America ain't exactly outlawing gas cars but it's steering hard into EVs


The other point made clearly in the article but not in the comments is the protectionist nature of Biden's proposals.

Starlink opens final frontier for radio astronomers


Re: Sorry but no.

I fully agree with the concept but quibble about the name "dark side". The "far side of the moon" is as fully lit/unlit as any other longitude of the moon.

Calling it the far side is anthropocentric, but then "I'm only human".

Building bits of brain in the lab will change our minds



I remember reading somewhere that birds have more efficient brains than mammals.

Once the scientists start using the compute power of these organoids, they may find it better to use cells from birds rather than humans.


Signal says it'll shut down in UK if Online Safety Bill approved


Re: Stop operating?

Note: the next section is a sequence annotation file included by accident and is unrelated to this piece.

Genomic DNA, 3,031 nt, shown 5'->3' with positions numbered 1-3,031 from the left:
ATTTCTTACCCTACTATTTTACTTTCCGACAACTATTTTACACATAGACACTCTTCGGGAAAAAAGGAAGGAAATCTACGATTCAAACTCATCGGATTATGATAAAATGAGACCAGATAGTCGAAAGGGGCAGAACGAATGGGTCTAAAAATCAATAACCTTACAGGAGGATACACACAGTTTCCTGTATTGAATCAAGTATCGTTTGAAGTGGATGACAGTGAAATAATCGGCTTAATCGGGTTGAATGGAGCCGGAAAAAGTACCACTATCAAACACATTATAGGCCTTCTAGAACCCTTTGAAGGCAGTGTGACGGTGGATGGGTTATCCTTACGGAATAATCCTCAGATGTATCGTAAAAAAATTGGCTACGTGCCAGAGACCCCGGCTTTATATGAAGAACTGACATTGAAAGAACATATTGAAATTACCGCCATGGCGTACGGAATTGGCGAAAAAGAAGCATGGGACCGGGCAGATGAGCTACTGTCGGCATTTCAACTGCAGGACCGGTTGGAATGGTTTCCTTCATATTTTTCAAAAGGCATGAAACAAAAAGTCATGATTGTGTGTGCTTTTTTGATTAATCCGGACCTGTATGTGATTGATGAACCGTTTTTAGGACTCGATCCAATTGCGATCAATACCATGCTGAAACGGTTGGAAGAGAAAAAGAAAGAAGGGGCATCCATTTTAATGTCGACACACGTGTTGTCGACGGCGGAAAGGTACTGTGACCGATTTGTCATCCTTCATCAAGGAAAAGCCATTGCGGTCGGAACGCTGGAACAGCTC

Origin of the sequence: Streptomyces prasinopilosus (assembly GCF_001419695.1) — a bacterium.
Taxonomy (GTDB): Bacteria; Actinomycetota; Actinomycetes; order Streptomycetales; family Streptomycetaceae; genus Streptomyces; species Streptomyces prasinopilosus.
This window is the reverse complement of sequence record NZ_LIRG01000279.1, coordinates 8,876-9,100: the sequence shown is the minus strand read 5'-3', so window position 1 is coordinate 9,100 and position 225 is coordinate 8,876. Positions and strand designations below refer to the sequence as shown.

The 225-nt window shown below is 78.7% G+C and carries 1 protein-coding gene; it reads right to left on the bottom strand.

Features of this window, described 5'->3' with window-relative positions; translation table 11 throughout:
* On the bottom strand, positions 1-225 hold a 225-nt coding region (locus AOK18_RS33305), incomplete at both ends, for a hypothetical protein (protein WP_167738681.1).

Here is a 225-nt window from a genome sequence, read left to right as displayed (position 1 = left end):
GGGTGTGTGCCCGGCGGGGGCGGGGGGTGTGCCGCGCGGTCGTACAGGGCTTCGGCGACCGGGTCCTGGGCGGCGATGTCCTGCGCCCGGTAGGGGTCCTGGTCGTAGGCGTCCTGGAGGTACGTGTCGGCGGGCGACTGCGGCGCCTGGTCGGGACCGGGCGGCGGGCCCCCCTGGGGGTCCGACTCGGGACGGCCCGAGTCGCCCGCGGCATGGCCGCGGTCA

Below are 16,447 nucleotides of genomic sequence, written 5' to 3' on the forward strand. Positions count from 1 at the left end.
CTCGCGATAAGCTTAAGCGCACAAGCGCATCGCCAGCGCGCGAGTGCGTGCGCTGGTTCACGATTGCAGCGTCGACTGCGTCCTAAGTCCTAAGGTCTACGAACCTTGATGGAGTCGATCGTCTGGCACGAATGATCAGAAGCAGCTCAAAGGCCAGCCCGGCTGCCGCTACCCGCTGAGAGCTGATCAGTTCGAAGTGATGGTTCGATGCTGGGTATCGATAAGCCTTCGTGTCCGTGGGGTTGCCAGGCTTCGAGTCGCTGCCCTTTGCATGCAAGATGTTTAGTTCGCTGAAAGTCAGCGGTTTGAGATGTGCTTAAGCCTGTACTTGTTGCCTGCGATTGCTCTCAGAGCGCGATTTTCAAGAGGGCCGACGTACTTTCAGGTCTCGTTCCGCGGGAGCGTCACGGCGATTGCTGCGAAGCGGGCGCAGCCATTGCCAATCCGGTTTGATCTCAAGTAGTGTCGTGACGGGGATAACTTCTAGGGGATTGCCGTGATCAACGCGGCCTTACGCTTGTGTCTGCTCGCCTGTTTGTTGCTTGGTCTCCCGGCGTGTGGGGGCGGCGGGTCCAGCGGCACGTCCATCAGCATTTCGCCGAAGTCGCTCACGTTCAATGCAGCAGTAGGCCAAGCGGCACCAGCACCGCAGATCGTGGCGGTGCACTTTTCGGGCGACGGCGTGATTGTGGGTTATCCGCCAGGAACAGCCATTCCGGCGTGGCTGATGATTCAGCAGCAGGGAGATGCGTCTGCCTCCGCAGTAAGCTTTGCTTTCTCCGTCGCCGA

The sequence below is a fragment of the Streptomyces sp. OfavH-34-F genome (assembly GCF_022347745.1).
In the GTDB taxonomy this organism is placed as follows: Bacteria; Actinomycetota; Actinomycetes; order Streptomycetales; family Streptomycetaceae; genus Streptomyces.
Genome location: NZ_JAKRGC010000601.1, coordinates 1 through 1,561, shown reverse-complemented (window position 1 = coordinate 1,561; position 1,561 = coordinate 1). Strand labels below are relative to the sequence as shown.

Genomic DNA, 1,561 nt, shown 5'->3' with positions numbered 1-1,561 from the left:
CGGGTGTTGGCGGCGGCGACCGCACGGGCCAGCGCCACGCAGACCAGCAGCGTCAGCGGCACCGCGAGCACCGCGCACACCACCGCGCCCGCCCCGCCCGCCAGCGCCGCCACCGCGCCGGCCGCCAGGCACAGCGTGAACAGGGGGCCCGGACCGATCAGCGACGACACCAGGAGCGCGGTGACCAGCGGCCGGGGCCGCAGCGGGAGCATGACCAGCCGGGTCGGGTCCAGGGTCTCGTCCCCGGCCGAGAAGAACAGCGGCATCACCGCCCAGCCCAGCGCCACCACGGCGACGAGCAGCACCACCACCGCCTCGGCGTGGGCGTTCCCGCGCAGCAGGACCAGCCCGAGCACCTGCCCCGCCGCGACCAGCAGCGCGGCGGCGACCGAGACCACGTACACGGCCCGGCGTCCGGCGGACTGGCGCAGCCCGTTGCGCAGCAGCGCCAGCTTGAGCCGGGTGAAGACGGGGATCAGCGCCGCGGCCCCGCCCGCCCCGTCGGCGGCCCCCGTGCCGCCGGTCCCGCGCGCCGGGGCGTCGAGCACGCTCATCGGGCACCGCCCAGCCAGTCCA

Not only Signal but Telegram, that is being used heavily by journalists and others in Ukraine, etc.

Bank of England won't call it Britcoin but says digital pound 'likely to be needed in future'


Re: But why is this necessary?

Multi-currency account already exist. Mine is with Wise (formerly Transferwise). Go to their website or look them up on Wikipedia.


Re: But why is this necessary?

UK notes are now plastic, not paper.

Anti-money laundering bill targeting cryptocurrency introduced in US Senate


The danger of legitimising cryptocurrencies

Regulating and attempting to control the use of cryptocurrencies leads to them being treated as semi-legitimate.

They are a simple Ponzi scheme and should be treated as such as they're nothing but vapourware. The fact that they're also being used for criminal activity, including money-laundering and the withholding of information about profit/income to the tax collector is a different issue.